Shankara’s success over the other religious sects was so complete that none of them have since been able to raise their head in the land. Most of them have disappeared altogether. After Shankara’s time, although a few Acharyas have appeared, none of them have been able to vanquish those who differed from them as Shankara did and establish unquestioned supremacy.

Mother’s Funeral Rites

Shankara received news that his mother was seriously ailing. He left his disciples and proceeded to Kaladi alone. His mother was then bedridden. Shankara touched her feet in reverence. He praised Lord Hari. Hari’s messengers came. Shankara’s mother gave up her physical body and went along with those messengers to the abode of Hari.

Shankara encountered serious difficulties in performing the funeral rites of his mother. Usually, Sannyasins do not perform any of the rites or ceremonies which are enjoined on the householders. At last, Shankara determined to perform the funeral rites all alone.

Shankara as a great Poet

Apart from his immense intellectual and organizational abilities, Shankaracharya was an exquisite poet, with a heart brimming with Love of the Divine.

He composed 72 devotional and meditative hymns like Soundarya Lahari, Sivananda Lahari, Nirvana Shalkam, Maneesha Panchakam. He also wrote 18 commentaries on the major scriptural texts including the Brahma Sutras, the Bhagavad Gita and 12 major Upanishads. He also authored 23 books on the fundamentals of the Advaita Vedanta philosophy which expound the principles of the non-dual Brahman. These include Viveka Chudamani, Atma Bodha, Vaakya Vritti, Upadesa Sahasri, among others.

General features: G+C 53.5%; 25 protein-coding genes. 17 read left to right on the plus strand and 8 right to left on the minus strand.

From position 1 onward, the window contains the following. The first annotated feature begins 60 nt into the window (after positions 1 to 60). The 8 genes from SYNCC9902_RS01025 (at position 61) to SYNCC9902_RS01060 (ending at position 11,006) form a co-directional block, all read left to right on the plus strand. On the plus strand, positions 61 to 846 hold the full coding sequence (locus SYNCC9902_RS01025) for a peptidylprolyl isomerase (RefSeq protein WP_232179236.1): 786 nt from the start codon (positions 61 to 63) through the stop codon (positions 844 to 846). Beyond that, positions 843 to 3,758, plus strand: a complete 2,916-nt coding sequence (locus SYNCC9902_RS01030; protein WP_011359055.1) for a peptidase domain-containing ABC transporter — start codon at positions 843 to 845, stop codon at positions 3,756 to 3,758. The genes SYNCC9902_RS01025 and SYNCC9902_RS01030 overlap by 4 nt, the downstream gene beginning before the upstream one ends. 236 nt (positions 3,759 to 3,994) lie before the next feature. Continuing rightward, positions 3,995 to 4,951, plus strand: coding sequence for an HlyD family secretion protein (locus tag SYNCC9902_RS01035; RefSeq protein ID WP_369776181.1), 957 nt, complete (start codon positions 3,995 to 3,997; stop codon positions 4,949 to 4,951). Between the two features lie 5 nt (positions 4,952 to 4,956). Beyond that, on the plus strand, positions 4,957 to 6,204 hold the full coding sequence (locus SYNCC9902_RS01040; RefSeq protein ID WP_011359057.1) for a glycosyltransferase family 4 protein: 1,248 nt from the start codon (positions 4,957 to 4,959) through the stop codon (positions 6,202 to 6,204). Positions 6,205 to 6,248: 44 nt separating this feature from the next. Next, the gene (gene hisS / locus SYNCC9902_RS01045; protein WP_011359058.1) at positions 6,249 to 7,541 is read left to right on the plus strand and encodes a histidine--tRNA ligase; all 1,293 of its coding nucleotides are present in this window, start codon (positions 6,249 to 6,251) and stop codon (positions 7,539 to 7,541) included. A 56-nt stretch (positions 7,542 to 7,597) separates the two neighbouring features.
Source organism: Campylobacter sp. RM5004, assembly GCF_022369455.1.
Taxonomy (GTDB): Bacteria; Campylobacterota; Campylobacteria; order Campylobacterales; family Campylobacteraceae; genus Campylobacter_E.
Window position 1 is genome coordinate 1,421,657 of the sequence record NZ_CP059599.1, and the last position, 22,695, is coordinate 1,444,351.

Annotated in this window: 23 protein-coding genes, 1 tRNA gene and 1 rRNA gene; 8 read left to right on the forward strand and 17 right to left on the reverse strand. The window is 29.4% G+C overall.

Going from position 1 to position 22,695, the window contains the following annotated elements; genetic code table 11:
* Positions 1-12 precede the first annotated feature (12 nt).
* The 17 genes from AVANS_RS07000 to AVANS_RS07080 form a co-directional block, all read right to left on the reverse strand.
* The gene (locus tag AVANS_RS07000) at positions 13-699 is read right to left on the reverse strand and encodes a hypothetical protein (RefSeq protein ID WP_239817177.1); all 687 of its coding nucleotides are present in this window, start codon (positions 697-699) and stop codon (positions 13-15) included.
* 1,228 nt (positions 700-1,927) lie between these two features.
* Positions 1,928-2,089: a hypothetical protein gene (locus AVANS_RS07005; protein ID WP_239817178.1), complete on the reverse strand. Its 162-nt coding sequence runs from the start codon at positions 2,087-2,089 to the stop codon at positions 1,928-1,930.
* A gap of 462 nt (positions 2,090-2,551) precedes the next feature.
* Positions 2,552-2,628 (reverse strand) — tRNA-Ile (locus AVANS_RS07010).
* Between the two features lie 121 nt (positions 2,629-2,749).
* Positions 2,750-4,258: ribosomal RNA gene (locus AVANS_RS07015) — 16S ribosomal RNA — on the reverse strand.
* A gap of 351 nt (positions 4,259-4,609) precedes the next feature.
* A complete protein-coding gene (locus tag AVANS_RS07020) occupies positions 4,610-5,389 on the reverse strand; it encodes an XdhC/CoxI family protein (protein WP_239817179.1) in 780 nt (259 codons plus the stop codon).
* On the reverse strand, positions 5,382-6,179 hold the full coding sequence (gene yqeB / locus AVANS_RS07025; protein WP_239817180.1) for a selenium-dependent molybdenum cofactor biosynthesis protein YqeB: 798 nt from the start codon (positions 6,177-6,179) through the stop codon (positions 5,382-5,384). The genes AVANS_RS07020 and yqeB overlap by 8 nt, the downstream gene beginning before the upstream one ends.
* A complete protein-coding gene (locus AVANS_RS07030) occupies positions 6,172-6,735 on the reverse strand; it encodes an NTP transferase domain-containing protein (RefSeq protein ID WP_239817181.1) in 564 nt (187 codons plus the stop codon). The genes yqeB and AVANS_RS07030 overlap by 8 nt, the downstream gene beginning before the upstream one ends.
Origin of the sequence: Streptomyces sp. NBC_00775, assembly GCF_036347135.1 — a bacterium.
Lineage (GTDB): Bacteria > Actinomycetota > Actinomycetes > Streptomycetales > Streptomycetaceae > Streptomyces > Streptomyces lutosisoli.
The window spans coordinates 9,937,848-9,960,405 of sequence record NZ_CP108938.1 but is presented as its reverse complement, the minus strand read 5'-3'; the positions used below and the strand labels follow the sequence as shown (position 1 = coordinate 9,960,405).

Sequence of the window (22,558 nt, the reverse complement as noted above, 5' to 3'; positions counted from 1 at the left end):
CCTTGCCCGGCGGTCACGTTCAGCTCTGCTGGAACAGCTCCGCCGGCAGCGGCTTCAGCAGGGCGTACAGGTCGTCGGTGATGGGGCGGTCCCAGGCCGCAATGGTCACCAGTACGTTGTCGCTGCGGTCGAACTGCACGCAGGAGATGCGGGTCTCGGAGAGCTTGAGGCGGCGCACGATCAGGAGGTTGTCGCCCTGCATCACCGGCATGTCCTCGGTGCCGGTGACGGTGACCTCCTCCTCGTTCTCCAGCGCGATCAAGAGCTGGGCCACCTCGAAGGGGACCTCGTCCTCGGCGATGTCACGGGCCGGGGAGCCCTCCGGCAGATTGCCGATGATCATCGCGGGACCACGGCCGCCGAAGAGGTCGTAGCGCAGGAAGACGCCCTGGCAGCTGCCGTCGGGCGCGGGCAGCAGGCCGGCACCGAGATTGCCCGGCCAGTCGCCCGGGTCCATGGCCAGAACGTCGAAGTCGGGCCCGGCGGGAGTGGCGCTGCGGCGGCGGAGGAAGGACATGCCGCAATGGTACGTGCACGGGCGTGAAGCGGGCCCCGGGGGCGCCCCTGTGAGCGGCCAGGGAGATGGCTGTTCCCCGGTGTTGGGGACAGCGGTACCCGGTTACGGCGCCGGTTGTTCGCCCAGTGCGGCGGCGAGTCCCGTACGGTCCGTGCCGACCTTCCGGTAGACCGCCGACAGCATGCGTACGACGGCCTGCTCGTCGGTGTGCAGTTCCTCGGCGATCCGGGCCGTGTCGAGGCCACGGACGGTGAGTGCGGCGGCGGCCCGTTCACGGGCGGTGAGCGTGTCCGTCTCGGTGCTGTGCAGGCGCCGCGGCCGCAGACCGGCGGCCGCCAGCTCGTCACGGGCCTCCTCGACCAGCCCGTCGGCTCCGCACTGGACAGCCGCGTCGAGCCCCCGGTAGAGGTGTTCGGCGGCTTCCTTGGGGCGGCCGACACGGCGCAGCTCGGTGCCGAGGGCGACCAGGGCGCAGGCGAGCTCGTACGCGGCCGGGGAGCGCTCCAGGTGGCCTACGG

Four Mutts Established by Shankara

Sri Shankara founded the four Mathas at Dwaraka in the West, Puri in the East, Sringeri in the South and Badrinath in the North. Considered to be an incarnation of Lord Siva, Sri Shankara lived only a short life span of 32 years. Shankara is therefore called the greatest revivalist of Hinduism.

Shankara organized ten definite orders of Sannyasins under the name ‘Dasanamis’ who add, at the end of their names, any one of the following ten suffixes: Sarasvati, Bharati, Puri (Sringeri Mutt); Tirtha, Asrama (Dwaraka Mutt); Giri, Parvata and Sagar (Joshi Mutt); Vana and Aranya (Govardhana Mutt).

The Paramahamsa represents the highest of these grades. It is possible to become a Paramahamsa by a long course of Vedantic study, meditation and Self- realization.

Shankara Message in a nutshell

The message that is contained in elaborate discussions in the Bhashyas of Sri Shankara is often succinctly expressed in a century of verses, in ten verses, in one verse or even half a verse. He has reconciled the seemingly contradictory conclusions of the Upanishads and in the integrated view that He has presented the eternal, impersonal, consciousness Absolute is the Brahman, the one without a second. By His power which is anirvacanīyā or inscrutable and called Maya, or Mitya, He appears as the universe, conditions by space, Time, etc., that are ever-changing. The jiva is not different from the absolute Brahman, but Upadhis appears to be different and subject to limitations. The Upadhis limit comprehensions and are unreal like limitless space appearing like room space, pot space, etc.